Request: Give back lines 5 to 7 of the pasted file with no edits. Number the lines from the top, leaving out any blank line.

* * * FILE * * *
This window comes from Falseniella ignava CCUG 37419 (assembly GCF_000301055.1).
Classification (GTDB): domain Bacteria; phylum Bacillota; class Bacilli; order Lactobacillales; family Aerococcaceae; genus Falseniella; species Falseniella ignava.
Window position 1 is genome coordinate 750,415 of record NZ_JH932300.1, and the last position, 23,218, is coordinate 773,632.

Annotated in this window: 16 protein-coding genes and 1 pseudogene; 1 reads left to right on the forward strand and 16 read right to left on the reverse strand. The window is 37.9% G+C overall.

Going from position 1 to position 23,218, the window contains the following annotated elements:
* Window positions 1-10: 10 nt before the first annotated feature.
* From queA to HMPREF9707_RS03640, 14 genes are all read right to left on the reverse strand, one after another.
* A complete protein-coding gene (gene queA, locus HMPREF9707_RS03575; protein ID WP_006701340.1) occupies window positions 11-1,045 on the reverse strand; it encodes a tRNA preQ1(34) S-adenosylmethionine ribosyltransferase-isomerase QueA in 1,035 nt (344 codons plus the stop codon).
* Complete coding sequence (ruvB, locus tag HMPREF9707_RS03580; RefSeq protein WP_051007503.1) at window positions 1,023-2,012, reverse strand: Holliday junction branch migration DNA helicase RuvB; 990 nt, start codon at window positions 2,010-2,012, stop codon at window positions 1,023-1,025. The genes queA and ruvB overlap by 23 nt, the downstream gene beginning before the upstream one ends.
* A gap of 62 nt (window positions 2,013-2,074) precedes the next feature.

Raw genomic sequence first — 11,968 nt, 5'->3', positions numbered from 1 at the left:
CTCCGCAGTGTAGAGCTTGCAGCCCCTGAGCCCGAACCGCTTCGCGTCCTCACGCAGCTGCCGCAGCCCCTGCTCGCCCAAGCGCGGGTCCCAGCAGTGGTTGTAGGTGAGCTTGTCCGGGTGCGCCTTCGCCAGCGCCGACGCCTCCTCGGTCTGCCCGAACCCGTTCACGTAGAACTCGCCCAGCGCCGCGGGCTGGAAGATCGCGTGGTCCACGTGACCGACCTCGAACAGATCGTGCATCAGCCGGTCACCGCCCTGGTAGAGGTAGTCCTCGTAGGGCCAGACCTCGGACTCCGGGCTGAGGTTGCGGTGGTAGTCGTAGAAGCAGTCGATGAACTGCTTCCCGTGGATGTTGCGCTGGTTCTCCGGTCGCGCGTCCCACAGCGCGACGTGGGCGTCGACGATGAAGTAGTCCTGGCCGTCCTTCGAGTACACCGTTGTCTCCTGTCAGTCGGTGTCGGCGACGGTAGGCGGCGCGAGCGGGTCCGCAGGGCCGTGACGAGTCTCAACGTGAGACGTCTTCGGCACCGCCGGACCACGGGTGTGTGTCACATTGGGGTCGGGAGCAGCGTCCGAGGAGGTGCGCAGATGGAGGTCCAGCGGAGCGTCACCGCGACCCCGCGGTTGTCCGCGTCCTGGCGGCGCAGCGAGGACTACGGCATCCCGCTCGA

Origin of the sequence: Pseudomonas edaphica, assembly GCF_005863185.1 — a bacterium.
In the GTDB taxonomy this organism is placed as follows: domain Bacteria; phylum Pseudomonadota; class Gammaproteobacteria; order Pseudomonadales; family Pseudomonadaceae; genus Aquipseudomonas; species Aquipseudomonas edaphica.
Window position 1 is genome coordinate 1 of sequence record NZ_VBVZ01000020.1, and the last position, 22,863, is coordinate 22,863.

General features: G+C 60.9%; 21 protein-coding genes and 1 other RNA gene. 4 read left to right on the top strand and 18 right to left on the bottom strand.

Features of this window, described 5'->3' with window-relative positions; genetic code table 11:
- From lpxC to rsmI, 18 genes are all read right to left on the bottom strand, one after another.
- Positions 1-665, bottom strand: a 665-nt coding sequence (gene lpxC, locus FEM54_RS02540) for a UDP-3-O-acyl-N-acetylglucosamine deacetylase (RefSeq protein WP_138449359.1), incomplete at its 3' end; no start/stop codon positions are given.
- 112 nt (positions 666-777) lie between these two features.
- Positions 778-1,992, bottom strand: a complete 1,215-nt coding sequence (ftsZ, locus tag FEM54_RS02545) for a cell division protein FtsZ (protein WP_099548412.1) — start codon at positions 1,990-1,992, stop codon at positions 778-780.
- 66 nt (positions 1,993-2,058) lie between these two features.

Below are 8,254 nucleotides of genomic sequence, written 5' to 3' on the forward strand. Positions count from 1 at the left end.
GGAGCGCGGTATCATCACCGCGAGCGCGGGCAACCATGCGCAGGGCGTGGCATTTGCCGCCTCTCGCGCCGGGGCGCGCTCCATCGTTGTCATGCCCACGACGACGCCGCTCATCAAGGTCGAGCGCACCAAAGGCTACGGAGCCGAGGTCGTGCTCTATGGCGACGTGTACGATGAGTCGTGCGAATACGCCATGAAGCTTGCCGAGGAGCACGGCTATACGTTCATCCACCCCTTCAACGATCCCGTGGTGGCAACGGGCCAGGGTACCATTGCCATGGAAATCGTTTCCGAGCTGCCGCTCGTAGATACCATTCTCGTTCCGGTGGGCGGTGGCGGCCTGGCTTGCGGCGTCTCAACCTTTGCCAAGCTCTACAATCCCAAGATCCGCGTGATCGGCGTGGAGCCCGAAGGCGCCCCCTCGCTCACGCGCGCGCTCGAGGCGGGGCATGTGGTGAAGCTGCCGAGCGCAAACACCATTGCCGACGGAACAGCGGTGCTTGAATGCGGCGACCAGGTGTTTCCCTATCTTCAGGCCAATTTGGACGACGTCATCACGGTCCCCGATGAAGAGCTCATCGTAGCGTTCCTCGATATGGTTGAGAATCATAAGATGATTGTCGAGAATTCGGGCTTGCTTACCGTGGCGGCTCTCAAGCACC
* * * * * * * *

Going from position 1 to position 23,218, the window contains the following annotated elements:
* Window positions 1-10: 10 nt before the first annotated feature.
* From queA to HMPREF9707_RS03640, 14 genes are all read right to left on the reverse strand, one after another.